Legal summons a nasty shock to those involved

Our View

People in the Bennington area who commented on what the state should set as a safe level of PFOA in their drinking water got a nasty shock recently when they received court summonses from Saint-Gobain Performance Plastics — seemingly telling them they were being sued by the international company.

They were not really being sued, merely notified of a suit the company is mounting against the state over the standard it ultimately set for PFOA. But even so the resulting debacle raised the levels of tension, confusion and mistrust in a situation already rife with all those elements and more.

When perfluorooctanoic acid (PFOA) was discovered last year in drinking water wells around a former North Bennington factory, one now owned by Saint-Gobain, the state, as an emergency measure, set the limit at 20 parts per trillion and later made the standard a permanent one. As part of that process, those with affected wells were allowed to comment.

Saint-Gobain has appealed the state's 20 ppt standard, saying the limit set by Vermont isn't backed up by science. To notify the commenters of the suit, which is required, Saint-Gobain sent each a summons containing the phrase "you are being sued."

According to the company's lawyers, it was simply following instructions from the state, both in terms of sending out the summons and the the wording therein.

The state doesn't seem like it backs that explanation, as evidenced by an email sent to the 17 people receiving summonses by Matt Chapman, an attorney for the state Department of Environmental Conservation.

"Saint-Gobain has apparently used a summons to notify you of its suit filed against the State, serving a copy of this complaint as a courtesy to interested persons who commented on the PFOA related changes to the Vermont Hazardous Waste and Groundwater Protection Rules ... We want to express our sincerest apologies for any confusion and distress that this may have caused. If you have questions you should feel free to reach out to me," reads the email in part.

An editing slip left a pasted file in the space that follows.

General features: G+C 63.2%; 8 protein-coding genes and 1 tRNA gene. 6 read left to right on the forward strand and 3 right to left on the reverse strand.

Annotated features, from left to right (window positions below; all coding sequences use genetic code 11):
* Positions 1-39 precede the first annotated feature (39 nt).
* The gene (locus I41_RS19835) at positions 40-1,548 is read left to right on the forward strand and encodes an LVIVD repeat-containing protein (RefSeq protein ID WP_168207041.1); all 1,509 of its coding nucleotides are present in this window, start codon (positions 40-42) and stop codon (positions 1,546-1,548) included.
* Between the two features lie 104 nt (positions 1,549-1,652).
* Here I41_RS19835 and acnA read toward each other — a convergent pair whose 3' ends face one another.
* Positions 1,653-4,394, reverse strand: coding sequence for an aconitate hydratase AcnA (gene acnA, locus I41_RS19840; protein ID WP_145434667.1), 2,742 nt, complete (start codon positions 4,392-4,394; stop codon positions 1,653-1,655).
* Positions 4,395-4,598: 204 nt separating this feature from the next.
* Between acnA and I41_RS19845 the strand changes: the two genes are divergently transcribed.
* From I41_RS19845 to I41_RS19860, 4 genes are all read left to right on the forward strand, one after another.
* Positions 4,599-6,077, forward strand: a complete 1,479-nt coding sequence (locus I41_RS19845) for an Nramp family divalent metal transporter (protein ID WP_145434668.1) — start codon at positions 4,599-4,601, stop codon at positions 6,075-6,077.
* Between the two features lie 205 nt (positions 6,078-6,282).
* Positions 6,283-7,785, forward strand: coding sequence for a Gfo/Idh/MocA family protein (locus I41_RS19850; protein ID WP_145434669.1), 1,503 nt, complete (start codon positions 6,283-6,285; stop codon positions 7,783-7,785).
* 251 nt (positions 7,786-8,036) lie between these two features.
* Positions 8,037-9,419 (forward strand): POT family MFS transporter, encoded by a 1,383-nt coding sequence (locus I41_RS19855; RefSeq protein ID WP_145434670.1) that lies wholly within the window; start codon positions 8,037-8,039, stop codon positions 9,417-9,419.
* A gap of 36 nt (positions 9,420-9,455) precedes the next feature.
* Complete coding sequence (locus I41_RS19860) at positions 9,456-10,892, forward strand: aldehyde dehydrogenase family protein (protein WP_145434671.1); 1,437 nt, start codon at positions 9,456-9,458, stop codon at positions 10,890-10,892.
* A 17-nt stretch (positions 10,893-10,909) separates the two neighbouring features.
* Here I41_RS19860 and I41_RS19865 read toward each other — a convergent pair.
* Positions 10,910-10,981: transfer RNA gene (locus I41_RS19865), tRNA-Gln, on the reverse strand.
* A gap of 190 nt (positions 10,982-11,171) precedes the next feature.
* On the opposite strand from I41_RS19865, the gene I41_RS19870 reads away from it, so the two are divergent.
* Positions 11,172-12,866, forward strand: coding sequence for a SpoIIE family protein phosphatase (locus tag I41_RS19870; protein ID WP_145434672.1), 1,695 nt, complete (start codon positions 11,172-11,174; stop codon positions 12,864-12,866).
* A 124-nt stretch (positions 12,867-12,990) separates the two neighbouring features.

It also made clear that Saint-Gobain was only suing the state, not the people summoned.

Few words can terrify regular people quite like "lawsuit." Fear of being sued influences the actions of not only common folk, but of governments, schools and medical providers. While we live in an extremely litigious society, many do not understand the ins and outs of the legal system, even on a basic level. We see this in nearly all levels of court, from criminal, to civil, to environmental.

Even quasi-legal proceedings, such as local zoning board hearings to the permitting process surrounding windmills and solar plants, routinely confound and frustrate people.

It's never wise to assume malicious intent when one hasn't ruled out simple negligence, incompetence, or misunderstanding. That Saint-Gobain may well have thought it was doing what the state wanted is fairly believable given the number of people involved in the matter and the complexity of the rules involved. If it had wanted to intimidate the people of North Bennington, it might have found a more "PR-friendly" way to go about it.

Making matters worse is that there's not a great deal of solid information surrounding levels of PFOA contamination. The federal Environmental Protection Agency says one thing, the Vermont Department of Environmental Conservation says another. Regular people are left wondering if they can drink their water, how much it will cost to make it safe, who will pay for it, and if their government can protect them.

Sadly, like many things in this world, the answer often is "who knows?"


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